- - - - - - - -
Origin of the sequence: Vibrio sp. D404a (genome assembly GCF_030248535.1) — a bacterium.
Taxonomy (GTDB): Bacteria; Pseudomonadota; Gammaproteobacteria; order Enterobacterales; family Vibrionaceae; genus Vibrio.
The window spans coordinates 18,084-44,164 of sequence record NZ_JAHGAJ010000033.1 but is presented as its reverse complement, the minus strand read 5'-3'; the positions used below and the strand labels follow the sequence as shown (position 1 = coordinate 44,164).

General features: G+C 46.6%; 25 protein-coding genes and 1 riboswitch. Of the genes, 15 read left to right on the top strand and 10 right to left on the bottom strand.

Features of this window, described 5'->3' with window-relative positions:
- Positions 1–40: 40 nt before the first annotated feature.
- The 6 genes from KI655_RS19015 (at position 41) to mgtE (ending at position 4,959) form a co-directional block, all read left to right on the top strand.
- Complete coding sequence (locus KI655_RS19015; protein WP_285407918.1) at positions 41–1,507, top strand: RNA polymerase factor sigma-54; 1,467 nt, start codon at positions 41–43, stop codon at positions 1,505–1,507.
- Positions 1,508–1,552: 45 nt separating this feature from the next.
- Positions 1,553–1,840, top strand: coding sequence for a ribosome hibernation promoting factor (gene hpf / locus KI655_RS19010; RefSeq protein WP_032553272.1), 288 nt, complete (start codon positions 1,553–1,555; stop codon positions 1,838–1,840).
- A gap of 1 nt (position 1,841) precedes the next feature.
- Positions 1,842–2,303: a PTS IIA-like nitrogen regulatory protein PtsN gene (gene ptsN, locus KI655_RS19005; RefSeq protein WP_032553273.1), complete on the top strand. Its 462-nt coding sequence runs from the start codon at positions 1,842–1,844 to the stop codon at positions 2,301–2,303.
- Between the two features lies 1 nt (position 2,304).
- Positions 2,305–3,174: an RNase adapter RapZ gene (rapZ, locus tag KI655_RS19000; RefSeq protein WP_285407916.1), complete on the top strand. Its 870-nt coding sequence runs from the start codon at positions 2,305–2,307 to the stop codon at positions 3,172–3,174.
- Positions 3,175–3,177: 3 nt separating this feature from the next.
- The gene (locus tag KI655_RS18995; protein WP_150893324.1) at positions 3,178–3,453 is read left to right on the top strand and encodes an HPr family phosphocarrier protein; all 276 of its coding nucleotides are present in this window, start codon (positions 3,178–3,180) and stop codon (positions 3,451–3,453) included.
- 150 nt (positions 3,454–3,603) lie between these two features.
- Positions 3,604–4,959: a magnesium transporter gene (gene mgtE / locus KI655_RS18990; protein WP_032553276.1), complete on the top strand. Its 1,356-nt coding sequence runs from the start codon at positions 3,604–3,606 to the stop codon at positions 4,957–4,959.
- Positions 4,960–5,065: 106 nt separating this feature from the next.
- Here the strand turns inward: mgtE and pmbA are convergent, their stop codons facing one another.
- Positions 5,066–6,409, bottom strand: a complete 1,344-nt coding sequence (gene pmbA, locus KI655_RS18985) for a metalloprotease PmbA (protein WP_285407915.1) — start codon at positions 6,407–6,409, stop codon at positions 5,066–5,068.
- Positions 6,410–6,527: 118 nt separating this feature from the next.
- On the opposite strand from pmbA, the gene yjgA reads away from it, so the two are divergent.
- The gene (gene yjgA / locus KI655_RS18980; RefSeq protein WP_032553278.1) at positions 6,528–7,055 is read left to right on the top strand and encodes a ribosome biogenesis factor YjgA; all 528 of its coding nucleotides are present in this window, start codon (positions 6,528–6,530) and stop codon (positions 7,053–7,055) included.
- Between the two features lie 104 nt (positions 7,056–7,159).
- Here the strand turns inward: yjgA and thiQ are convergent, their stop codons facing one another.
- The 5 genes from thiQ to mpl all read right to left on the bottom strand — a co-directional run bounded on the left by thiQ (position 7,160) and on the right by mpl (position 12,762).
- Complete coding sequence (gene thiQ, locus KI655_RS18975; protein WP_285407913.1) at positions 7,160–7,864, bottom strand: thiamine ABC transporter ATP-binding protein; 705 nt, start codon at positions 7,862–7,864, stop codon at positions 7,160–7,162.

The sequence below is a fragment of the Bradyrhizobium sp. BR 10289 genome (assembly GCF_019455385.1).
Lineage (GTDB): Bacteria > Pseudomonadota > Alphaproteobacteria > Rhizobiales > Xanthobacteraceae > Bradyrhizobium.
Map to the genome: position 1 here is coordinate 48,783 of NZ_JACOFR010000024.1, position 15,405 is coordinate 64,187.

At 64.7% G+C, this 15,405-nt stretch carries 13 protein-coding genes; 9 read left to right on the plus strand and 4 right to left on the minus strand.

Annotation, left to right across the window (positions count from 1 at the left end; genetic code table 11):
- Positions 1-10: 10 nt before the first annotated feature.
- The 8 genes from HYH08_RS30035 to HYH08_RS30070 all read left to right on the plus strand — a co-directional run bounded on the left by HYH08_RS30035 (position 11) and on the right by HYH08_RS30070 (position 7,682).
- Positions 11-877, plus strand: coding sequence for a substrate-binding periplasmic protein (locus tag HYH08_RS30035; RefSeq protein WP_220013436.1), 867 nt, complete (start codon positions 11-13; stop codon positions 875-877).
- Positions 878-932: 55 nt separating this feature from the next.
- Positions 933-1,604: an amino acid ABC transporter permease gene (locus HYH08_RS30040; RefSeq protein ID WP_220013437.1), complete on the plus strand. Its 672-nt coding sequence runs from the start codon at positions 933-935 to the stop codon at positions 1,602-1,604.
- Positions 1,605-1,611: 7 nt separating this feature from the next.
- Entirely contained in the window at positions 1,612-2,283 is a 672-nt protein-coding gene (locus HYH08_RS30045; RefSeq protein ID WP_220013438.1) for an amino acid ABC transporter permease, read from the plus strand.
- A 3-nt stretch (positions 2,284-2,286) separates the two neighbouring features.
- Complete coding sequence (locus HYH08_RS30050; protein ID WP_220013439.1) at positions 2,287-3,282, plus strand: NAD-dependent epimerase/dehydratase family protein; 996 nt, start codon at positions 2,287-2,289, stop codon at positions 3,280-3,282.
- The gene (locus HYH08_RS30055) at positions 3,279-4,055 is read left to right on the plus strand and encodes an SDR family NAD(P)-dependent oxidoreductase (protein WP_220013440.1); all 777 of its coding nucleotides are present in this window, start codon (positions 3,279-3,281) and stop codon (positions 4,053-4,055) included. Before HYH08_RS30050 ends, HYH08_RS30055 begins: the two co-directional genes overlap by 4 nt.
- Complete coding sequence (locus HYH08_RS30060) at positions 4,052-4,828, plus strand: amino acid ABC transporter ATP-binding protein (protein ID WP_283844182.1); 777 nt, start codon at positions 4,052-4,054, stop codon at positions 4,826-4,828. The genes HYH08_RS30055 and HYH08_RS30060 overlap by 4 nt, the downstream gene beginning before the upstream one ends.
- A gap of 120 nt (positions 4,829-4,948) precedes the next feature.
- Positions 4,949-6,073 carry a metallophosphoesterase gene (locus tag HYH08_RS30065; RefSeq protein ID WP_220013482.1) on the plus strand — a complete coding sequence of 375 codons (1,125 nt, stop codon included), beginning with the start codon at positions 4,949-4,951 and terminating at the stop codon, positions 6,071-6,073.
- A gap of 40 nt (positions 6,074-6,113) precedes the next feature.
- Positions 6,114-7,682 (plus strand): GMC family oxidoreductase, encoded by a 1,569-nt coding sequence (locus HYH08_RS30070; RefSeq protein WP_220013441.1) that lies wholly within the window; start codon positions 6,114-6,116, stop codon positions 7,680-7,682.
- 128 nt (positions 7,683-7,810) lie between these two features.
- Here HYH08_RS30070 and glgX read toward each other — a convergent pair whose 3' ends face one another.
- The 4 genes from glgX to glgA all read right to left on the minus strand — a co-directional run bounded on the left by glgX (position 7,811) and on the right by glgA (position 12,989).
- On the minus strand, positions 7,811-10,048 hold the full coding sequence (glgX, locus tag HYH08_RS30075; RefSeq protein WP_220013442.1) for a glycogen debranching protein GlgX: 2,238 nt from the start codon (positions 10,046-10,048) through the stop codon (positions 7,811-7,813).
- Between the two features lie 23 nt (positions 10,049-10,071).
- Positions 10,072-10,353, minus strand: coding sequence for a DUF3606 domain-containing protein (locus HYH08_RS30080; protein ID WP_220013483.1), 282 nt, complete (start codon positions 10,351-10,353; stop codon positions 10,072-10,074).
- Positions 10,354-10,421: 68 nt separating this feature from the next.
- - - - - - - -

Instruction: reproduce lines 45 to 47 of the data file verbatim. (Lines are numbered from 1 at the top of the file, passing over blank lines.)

- A gap of 120 nt (positions 4,829-4,948) precedes the next feature.
- Positions 4,949-6,073 carry a metallophosphoesterase gene (locus tag HYH08_RS30065; RefSeq protein ID WP_220013482.1) on the plus strand — a complete coding sequence of 375 codons (1,125 nt, stop codon included), beginning with the start codon at positions 4,949-4,951 and terminating at the stop codon, positions 6,071-6,073.
- A gap of 40 nt (positions 6,074-6,113) precedes the next feature.